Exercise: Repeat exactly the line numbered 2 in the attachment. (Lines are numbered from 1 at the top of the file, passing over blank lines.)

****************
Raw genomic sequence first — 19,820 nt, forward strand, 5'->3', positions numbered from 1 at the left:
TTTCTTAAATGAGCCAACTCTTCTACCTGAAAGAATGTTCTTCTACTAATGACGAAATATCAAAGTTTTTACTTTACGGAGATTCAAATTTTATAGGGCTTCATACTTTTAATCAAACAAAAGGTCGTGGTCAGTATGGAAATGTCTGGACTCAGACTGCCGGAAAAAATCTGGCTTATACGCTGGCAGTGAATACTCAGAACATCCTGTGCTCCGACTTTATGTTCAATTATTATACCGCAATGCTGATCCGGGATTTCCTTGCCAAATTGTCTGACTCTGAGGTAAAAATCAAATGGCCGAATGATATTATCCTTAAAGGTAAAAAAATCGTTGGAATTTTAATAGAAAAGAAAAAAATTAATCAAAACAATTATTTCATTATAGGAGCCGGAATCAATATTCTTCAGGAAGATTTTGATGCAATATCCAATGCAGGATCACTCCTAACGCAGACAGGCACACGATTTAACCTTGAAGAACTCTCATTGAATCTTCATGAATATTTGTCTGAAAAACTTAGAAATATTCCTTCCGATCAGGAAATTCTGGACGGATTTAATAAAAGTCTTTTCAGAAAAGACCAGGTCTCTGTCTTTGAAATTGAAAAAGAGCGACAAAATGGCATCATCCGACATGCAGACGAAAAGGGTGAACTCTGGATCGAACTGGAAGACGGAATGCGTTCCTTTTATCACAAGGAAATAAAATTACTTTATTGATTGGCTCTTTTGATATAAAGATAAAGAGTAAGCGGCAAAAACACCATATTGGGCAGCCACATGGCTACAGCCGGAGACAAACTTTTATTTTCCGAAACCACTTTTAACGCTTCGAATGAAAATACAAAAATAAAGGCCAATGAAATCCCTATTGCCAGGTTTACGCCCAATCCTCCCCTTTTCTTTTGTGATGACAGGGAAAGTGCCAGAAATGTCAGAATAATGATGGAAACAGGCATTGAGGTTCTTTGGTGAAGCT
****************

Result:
TTTCTTAAATGAGCCAACTCTTCTACCTGAAAGAATGTTCTTCTACTAATGACGAAATATCAAAGTTTTTACTTTACGGAGATTCAAATTTTATAGGGCTTCATACTTTTAATCAAACAAAAGGTCGTGGTCAGTATGGAAATGTCTGGACTCAGACTGCCGGAAAAAATCTGGCTTATACGCTGGCAGTGAATACTCAGAACATCCTGTGCTCCGACTTTATGTTCAATTATTATACCGCAATGCTGATCCGGGATTTCCTTGCCAAATTGTCTGACTCTGAGGTAAAAATCAAATGGCCGAATGATATTATCCTTAAAGGTAAAAAAATCGTTGGAATTTTAATAGAAAAGAAAAAAATTAATCAAAACAATTATTTCATTATAGGAGCCGGAATCAATATTCTTCAGGAAGATTTTGATGCAATATCCAATGCAGGATCACTCCTAACGCAGACAGGCACACGATTTAACCTTGAAGAACTCTCATTGAATCTTCATGAATATTTGTCTGAAAAACTTAGAAATATTCCTTCCGATCAGGAAATTCTGGACGGATTTAATAAAAGTCTTTTCAGAAAAGACCAGGTCTCTGTCTTTGAAATTGAAAAAGAGCGACAAAATGGCATCATCCGACATGCAGACGAAAAGGGTGAACTCTGGATCGAACTGGAAGACGGAATGCGTTCCTTTTATCACAAGGAAATAAAATTACTTTATTGATTGGCTCTTTTGATATAAAGATAAAGAGTAAGCGGCAAAAACACCATATTGGGCAGCCACATGGCTACAGCCGGAGACAAACTTTTATTTTCCGAAACCACTTTTAACGCTTCGAATGAAAATACAAAAATAAAGGCCAATGAAATCCCTATTGCCAGGTTTACGCCCAATCCTCCCCTTTTCTTTTGTGATGACAGGGAAAGTGCCAGAAATGTCAGAATAATGATGGAAACAGGCATTGAGGTTCTTTGGTGAAGCT